Meadowsweet (Filipendula ulmaria)
More identification resources

Some of these resources have been developed by BSS members.

– We are featuring one species each week as Plant of the Week, usually one that’s flowering now (see the main blog)

– We usually run a beginner’s identification workshop in May and hold field meetings throughout the summer; keep an eye on the blog and our website for details of future events

– Richard Milne has developed a web site on plant ID for his students at Edinburgh University, with a family finder key and a downloadable poster showing the relationships of the world’s vascular plants. Check it out at Milneorchid’s Botany Site

– Lyn Jones of Dundee University has made a visual key: you click on pictures and it leads you to the species. Try it here and maybe install the app on your phone. There are several apps like this to chose from; look at a recent review by Lyn here and, if you like, you can watch a lecture by Hamlyn Jones about the use of apps for plant id on our YouTube channel.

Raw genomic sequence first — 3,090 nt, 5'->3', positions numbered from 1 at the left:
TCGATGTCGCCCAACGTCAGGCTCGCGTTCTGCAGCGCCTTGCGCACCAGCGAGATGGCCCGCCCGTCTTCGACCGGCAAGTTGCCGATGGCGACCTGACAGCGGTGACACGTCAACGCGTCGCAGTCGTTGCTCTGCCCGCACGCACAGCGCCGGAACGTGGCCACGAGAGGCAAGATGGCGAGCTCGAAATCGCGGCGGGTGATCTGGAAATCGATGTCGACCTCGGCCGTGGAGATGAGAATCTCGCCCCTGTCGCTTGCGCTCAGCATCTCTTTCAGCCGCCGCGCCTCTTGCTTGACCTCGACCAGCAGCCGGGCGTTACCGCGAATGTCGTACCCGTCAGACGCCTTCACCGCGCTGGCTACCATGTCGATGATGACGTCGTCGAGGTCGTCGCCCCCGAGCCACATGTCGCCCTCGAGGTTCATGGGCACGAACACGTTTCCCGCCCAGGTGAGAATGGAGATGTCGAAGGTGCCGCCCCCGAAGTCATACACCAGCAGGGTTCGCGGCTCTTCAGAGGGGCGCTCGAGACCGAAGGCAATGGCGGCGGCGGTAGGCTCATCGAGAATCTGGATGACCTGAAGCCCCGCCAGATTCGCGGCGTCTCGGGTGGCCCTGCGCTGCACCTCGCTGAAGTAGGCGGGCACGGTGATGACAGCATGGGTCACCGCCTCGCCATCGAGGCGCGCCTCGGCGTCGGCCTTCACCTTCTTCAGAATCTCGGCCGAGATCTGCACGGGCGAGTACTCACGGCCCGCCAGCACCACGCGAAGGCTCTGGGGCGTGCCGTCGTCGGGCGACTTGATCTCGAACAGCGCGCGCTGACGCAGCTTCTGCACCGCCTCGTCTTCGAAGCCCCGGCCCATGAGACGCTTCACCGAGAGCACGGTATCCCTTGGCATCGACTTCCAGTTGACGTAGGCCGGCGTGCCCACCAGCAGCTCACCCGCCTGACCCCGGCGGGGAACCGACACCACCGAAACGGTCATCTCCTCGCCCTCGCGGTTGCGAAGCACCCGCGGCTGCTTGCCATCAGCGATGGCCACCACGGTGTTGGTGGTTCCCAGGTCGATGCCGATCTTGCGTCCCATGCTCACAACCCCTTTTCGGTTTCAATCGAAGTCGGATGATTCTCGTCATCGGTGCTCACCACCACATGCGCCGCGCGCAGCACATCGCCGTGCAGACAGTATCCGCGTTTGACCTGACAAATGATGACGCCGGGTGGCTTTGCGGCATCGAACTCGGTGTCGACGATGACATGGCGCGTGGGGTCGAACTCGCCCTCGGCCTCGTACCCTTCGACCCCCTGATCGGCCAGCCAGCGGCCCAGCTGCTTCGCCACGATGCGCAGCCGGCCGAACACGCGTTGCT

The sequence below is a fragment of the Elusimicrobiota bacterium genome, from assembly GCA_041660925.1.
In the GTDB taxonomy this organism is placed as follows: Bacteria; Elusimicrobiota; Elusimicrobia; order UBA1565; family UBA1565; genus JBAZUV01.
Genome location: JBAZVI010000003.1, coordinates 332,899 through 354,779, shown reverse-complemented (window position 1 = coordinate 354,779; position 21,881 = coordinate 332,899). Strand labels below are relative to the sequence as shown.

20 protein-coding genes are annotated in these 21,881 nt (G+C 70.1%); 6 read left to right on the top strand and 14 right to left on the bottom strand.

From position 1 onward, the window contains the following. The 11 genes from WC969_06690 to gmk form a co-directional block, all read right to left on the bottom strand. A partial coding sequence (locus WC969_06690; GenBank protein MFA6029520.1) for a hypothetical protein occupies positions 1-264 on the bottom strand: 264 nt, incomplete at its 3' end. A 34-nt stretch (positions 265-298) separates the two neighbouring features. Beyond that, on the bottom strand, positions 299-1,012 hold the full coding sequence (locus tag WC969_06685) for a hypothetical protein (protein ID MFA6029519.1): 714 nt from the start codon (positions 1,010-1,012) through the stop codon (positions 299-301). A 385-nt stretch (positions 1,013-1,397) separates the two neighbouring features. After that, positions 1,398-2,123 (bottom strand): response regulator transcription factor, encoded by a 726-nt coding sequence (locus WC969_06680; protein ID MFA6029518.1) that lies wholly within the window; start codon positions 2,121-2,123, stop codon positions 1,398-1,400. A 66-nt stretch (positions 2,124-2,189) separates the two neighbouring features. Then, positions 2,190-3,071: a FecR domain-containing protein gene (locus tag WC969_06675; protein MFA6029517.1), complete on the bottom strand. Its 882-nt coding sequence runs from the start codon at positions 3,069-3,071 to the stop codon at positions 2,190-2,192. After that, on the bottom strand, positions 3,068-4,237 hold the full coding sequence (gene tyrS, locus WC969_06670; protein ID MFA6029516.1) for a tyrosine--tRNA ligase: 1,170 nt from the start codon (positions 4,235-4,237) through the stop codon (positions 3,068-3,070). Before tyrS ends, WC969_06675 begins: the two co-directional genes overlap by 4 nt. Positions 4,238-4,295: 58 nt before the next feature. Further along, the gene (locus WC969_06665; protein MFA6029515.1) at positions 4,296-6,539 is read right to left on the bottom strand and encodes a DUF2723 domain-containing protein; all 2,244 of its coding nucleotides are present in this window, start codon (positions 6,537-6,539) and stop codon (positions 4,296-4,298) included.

– Or try iSpot, developed several years ago by Jonathan Silvertown when he was at the Open University. You can upload a photo of any plant (or animal/fungus) and people will help you identify it, sometimes very quickly

– Our friends at the Botanical Society of the British Isles have compiled many resources as well: investigate them here

– The BSS has a Facebook page where you can upload images of unknown plants for us to identify. We are thinking of starting a special Facebook page where members may upload images and we will try to identify them. If you might use this then please tell us